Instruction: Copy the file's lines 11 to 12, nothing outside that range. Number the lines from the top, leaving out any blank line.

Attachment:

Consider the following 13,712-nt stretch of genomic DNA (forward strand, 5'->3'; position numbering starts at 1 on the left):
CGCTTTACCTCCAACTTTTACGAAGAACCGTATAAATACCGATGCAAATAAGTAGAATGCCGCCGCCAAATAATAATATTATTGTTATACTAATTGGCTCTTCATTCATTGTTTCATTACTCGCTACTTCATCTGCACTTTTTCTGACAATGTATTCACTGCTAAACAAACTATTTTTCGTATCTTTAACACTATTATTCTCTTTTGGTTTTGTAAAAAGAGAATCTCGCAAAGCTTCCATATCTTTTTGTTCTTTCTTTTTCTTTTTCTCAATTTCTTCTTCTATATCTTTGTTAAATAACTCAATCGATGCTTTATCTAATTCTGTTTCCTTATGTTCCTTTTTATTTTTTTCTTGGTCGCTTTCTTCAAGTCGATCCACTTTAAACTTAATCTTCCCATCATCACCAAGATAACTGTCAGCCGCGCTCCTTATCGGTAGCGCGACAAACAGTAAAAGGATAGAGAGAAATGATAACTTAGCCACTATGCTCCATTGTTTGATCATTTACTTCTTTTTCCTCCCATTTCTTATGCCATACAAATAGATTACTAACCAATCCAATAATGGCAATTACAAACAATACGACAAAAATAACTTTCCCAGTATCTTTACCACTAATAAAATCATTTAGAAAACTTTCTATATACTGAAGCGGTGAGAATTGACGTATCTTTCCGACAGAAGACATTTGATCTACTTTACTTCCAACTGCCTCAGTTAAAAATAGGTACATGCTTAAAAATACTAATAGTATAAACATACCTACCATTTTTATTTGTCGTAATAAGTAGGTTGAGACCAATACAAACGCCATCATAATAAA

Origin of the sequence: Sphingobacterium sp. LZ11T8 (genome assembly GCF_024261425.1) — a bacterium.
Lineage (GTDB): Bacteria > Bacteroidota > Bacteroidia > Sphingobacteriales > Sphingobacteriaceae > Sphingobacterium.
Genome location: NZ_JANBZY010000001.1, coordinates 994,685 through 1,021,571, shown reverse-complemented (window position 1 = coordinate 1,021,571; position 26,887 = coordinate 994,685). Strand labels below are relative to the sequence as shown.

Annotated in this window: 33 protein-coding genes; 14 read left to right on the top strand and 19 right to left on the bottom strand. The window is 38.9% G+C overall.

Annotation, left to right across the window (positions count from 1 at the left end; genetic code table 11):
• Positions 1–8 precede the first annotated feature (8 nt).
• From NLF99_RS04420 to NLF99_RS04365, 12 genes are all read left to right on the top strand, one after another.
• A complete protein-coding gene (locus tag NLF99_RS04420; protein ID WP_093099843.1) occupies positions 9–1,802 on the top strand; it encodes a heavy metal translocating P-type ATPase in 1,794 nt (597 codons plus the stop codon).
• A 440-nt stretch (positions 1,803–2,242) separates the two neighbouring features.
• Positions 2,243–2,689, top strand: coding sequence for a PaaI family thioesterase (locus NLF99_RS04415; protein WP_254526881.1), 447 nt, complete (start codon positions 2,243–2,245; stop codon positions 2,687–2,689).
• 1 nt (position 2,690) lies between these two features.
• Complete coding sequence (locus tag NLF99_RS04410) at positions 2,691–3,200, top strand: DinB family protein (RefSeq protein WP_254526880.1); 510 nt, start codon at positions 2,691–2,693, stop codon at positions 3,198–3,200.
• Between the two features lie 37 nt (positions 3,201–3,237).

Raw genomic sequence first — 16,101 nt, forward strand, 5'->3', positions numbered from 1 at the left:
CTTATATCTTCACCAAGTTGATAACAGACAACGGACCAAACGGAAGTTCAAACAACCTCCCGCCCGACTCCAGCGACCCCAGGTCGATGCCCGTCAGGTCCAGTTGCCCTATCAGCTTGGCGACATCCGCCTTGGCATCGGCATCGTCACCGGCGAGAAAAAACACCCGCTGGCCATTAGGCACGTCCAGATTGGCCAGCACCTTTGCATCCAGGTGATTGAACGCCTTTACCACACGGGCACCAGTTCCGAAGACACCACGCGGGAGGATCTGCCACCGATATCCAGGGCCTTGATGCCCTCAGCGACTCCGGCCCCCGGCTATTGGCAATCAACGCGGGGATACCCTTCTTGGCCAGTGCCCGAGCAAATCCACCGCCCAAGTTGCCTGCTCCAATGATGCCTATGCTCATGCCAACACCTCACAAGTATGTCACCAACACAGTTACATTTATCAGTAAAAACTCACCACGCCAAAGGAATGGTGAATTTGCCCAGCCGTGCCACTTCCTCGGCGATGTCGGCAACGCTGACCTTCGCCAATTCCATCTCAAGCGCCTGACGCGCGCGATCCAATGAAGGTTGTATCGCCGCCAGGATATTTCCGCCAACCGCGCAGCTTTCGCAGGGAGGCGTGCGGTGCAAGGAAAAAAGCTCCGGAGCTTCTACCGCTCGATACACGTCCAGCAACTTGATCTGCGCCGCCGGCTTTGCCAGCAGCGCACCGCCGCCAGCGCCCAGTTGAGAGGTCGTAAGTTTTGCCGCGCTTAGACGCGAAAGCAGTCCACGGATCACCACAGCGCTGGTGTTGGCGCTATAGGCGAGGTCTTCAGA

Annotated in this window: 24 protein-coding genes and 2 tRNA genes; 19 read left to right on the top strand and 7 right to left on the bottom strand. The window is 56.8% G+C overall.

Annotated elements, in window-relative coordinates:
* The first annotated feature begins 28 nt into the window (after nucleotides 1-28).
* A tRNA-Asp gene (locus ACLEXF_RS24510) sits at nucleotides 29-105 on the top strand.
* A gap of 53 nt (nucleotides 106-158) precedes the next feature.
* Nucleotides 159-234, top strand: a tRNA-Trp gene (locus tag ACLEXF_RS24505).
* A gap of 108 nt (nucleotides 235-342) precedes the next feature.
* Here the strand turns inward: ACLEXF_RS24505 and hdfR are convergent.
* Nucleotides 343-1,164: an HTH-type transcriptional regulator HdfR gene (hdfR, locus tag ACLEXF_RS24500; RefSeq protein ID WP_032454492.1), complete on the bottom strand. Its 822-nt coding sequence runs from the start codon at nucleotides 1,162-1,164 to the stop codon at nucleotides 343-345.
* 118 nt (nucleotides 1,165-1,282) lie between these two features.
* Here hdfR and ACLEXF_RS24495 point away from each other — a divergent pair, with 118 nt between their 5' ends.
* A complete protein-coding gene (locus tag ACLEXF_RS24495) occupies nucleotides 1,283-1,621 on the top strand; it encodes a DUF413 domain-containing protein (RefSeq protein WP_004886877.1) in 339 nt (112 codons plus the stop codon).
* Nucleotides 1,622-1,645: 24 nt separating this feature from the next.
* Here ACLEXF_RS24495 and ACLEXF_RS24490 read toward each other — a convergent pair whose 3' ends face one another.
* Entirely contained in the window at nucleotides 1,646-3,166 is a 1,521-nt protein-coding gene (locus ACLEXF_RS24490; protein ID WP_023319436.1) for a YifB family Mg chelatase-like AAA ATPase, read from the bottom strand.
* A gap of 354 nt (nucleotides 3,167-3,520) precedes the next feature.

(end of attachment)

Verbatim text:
• A 440-nt stretch (positions 1,803–2,242) separates the two neighbouring features.
• Positions 2,243–2,689, top strand: coding sequence for a PaaI family thioesterase (locus NLF99_RS04415; protein WP_254526881.1), 447 nt, complete (start codon positions 2,243–2,245; stop codon positions 2,687–2,689).